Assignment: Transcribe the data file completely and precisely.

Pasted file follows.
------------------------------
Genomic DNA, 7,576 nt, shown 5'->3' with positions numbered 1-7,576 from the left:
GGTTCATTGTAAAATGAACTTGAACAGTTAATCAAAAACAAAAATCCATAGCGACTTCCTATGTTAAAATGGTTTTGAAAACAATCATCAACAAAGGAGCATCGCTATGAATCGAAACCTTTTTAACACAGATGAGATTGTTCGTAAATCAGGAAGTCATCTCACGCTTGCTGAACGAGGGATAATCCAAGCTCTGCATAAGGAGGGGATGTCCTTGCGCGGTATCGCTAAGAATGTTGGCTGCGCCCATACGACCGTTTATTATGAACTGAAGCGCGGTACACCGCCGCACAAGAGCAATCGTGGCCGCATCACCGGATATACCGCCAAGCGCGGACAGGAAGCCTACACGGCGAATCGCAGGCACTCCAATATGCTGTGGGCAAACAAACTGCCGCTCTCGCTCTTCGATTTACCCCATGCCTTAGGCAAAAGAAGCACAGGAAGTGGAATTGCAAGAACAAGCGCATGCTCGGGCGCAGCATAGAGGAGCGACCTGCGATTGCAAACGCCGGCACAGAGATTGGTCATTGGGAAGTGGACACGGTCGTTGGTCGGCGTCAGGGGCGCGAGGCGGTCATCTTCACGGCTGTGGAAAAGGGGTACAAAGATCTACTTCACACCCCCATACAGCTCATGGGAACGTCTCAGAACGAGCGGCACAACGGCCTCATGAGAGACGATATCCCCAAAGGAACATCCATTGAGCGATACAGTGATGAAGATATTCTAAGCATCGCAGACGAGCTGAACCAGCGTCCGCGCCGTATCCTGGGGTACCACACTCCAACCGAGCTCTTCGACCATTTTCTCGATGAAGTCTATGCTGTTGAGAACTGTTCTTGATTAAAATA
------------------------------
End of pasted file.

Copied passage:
Genomic DNA, 7,576 nt, shown 5'->3' with positions numbered 1-7,576 from the left:
GGTTCATTGTAAAATGAACTTGAACAGTTAATCAAAAACAAAAATCCATAGCGACTTCCTATGTTAAAATGGTTTTGAAAACAATCATCAACAAAGGAGCATCGCTATGAATCGAAACCTTTTTAACACAGATGAGATTGTTCGTAAATCAGGAAGTCATCTCACGCTTGCTGAACGAGGGATAATCCAAGCTCTGCATAAGGAGGGGATGTCCTTGCGCGGTATCGCTAAGAATGTTGGCTGCGCCCATACGACCGTTTATTATGAACTGAAGCGCGGTACACCGCCGCACAAGAGCAATCGTGGCCGCATCACCGGATATACCGCCAAGCGCGGACAGGAAGCCTACACGGCGAATCGCAGGCACTCCAATATGCTGTGGGCAAACAAACTGCCGCTCTCGCTCTTCGATTTACCCCATGCCTTAGGCAAAAGAAGCACAGGAAGTGGAATTGCAAGAACAAGCGCATGCTCGGGCGCAGCATAGAGGAGCGACCTGCGATTGCAAACGCCGGCACAGAGATTGGTCATTGGGAAGTGGACACGGTCGTTGGTCGGCGTCAGGGGCGCGAGGCGGTCATCTTCACGGCTGTGGAAAAGGGGTACAAAGATCTACTTCACACCCCCATACAGCTCATGGGAACGTCTCAGAACGAGCGGCACAACGGCCTCATGAGAGACGATATCCCCAAAGGAACATCCATTGAGCGATACAGTGATGAAGATATTCTAAGCATCGCAGACGAGCTGAACCAGCGTCCGCGCCGTATCCTGGGGTACCACACTCCAACCGAGCTCTTCGACCATTTTCTCGATGAAGTCTATGCTGTTGAGAACTGTTCTTGATTAAAATA